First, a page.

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A Trip on the Yuma Valley Railroad 3/17/2001

by Chris Guenzler

I kept on buying the Tourist Railroad and Museum Guides each year and I kept seeing the Yuma Valley Railroad listed on the pages. Yuma is only four hours from Santa Ana so I suggested to Jeff that we should go over and ride it. Jeff picked me up early and we went via San Diego.

We made our first stop in Plaster City where we found a Southern California Railroad GP-40 2000 sitting out in the perfect morning light.

We made our way on Interstate 8 pulling off short of Winterhaven to catch the UP 6174 entering California on the trip west. We drove across the Colorado River into Arizona seeing two train related things, a Southern Pacific steam engine and our train that we would be taking. We drove over to the Yuma Valley Train finding an information booth which gave us a noon time departure.

We shot pictures of our train and we walked up the hill behind us for an overview of the area. With over two hours until train time, Jeff and I decided to visit the Yuma Crossing State Historical Park.

This allowed for a picture of the Southern Pacific 4-6-0 2521 built in 1907 on display there.

Also on display there was a wooden SP coach. We toured the rest of the museum which I would recommend to anyone passing through Yuma. You really can learn a lot of Yuma's history with a visit to the park. We then drove to an Arby's for an early lunch before returning to the Yuma Valley Railroad parking lot to wait to buy our tickets for a trip along the levees of the Colorado River.

The Yuma Valley Railroad Trip 3/17/2001

The work to contain the waters of the Colorado River started with the levees being built in 1907-1908. In 1914 the Southern Pacific under the banner of the Yuma Valley Railroad constructed a line to Milepost 23.95 at the border town of San Luis. The line was cut back to MP 18.08 in 1952. In 1980 the SP abandoned the line and it was taken over by local interests that started weekend passenger service over the line October through May during the cooler times of the year.

Our train consisted of the ex United States Marine Corps 1975 built GE center cab 152405, a 1923 Pullman Chair Car formerly a US Army Ambulance Car, an ex Metro North Commuter Car and a platform observation car. Jeff and I purchased our tickets before we sat in the ex Metro North car and waited for departure. At noon they blew the horn and we slowly started west. At the main drag into town grade crossing just west of the loading area, we were flagged across with us stopping traffic with funny looks from the passengers in the cars waiting for us to clear. We started our running right on the levee that once protected the surrounding area from flooding before Hoover Dam was built. We passed the homes along the route and a new park before we escaped the city and headed out into the farmlands along the Colorado River.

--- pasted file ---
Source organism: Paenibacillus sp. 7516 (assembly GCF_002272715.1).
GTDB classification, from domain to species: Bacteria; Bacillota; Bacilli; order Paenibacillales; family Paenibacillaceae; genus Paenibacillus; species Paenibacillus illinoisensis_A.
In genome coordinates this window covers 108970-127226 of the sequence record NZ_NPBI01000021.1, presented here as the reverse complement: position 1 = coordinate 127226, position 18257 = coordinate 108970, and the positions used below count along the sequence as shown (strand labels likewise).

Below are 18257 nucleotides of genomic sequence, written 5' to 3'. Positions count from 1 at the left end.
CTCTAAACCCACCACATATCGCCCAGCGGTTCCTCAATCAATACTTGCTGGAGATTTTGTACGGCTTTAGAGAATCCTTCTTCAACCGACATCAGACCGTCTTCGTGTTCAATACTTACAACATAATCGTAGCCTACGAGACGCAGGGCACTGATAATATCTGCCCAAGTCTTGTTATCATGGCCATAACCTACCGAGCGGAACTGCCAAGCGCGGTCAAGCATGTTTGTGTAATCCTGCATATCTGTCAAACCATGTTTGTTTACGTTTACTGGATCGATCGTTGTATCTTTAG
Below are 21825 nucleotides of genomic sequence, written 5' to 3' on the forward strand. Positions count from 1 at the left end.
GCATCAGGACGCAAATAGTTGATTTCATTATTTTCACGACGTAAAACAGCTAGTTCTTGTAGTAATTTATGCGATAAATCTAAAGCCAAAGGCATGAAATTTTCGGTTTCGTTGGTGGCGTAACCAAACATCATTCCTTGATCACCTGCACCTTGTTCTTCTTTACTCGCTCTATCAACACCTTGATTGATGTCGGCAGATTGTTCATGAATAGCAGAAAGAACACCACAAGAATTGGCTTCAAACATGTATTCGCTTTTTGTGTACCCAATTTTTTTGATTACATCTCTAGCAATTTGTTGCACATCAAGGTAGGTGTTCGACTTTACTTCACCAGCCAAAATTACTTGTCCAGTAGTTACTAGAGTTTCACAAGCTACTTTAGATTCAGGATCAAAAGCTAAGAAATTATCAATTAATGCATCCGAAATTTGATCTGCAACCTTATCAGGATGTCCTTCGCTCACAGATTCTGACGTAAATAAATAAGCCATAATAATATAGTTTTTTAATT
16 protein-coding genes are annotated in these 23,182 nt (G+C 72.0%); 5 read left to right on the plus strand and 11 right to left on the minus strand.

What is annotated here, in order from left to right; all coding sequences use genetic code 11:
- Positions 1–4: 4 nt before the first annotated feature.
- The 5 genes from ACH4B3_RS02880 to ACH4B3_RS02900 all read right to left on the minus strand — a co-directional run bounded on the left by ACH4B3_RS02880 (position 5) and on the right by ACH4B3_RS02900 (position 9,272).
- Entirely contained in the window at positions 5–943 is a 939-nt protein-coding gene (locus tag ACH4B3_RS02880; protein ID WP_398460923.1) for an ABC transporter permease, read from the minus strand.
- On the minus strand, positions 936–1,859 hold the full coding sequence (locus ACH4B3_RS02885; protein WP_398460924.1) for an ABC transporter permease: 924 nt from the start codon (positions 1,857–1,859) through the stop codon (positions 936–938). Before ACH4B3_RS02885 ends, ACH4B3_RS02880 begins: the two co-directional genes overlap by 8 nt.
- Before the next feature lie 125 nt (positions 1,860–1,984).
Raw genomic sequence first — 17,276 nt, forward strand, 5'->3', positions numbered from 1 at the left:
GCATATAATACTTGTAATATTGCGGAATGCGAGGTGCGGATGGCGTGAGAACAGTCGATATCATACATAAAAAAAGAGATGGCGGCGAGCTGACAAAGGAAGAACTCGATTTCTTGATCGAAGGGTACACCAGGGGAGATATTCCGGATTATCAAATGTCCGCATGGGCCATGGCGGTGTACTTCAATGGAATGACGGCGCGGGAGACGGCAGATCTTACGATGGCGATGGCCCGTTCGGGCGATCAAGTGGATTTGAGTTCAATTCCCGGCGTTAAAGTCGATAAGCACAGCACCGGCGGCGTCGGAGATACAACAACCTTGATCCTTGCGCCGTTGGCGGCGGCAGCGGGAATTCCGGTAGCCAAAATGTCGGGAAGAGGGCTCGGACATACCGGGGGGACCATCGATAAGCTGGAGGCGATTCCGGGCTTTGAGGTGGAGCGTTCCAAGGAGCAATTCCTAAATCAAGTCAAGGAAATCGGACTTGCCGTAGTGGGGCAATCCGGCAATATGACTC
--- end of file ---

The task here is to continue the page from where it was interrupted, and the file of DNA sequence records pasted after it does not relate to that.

Below the levee are farmlands which stretch over to the river with Pilot Knob over in California. Over on the Union Pacific mainline a freight is heading west into California. We ran slowly but it was an enjoyable pace as we swayed back and forth over the jointed rail. We turned south moving next to the river with Algondones, California then it was Mexico across the river with Vincente Guerrero {Algondones} Mexico coming into view.

We passed the Morales Dam as we had farmlands to our east. It was interesting watching the Border Patrol Agents driving below the tracks along the river. We were having a nice time as the train rocked back and forth along the levee.

We entered the Cocopah Indian Reservation as we curved off the levee and ran through the farmland.

Off to the west you could see the Mexican end of the Sand Dunes which stretches all the way to near Niland along the Salton Sea in California.

Our train made a turn to the east before running south where the condition of the right a way changed. We ran by the location of the former siding where ties are still in the ground and we went through a former switch as the tracks jogged. We passed through Somerton as we made a large "S" curve before running straight and back up onto the levee. Here there was a siding that went back north where the railroad stores the train and equipment.

We made our way back with entertainment provided by the Border Patrol and closer to Yuma a couple of Union Pacific Freights over in California. We returned to Yuma and as we returned to the parking area another Union Pacific freight blew out of town west

The Trip Home

Would we see him again? We drove back on Interstate 8 then took a local road north along an old Holton Interurban Route. We cut over to CA 86 returning to the tracks at Niland. As we approached Ferrum I looked back and saw a headlight a mile behind us.

We pulled off to catch the UP 7551 West blowing by us. We stopped at Carl's Junior for dinner before heading home after an enjoyable trip on the Yuma Valley Railroad.